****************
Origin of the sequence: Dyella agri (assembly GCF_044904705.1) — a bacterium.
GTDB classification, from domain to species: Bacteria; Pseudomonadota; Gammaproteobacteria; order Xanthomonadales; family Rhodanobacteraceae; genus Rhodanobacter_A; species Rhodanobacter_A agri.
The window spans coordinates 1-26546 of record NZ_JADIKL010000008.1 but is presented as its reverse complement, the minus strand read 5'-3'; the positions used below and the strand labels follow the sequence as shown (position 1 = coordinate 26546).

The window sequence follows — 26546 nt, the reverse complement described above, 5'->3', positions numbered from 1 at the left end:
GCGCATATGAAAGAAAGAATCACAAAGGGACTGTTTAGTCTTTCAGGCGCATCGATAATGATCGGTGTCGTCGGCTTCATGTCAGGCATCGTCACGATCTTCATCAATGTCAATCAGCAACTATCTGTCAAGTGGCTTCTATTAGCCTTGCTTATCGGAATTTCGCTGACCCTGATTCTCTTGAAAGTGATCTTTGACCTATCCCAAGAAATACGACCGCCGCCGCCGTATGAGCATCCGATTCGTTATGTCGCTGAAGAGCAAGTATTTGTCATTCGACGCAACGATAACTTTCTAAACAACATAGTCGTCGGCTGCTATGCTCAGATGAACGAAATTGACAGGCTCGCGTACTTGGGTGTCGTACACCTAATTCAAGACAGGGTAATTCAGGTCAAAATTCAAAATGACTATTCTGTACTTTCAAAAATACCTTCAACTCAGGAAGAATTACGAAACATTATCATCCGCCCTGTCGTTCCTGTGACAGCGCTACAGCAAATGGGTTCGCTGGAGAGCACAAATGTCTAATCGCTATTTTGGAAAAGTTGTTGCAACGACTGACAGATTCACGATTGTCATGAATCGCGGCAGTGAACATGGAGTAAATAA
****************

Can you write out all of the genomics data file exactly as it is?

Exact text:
Origin of the sequence: Dyella agri (assembly GCF_044904705.1) — a bacterium.
GTDB classification, from domain to species: Bacteria; Pseudomonadota; Gammaproteobacteria; order Xanthomonadales; family Rhodanobacteraceae; genus Rhodanobacter_A; species Rhodanobacter_A agri.
The window spans coordinates 1-26546 of record NZ_JADIKL010000008.1 but is presented as its reverse complement, the minus strand read 5'-3'; the positions used below and the strand labels follow the sequence as shown (position 1 = coordinate 26546).

The window sequence follows — 26546 nt, the reverse complement described above, 5'->3', positions numbered from 1 at the left end:
GCGCATATGAAAGAAAGAATCACAAAGGGACTGTTTAGTCTTTCAGGCGCATCGATAATGATCGGTGTCGTCGGCTTCATGTCAGGCATCGTCACGATCTTCATCAATGTCAATCAGCAACTATCTGTCAAGTGGCTTCTATTAGCCTTGCTTATCGGAATTTCGCTGACCCTGATTCTCTTGAAAGTGATCTTTGACCTATCCCAAGAAATACGACCGCCGCCGCCGTATGAGCATCCGATTCGTTATGTCGCTGAAGAGCAAGTATTTGTCATTCGACGCAACGATAACTTTCTAAACAACATAGTCGTCGGCTGCTATGCTCAGATGAACGAAATTGACAGGCTCGCGTACTTGGGTGTCGTACACCTAATTCAAGACAGGGTAATTCAGGTCAAAATTCAAAATGACTATTCTGTACTTTCAAAAATACCTTCAACTCAGGAAGAATTACGAAACATTATCATCCGCCCTGTCGTTCCTGTGACAGCGCTACAGCAAATGGGTTCGCTGGAGAGCACAAATGTCTAATCGCTATTTTGGAAAAGTTGTTGCAACGACTGACAGATTCACGATTGTCATGAATCGCGGCAGTGAACATGGAGTAAATAA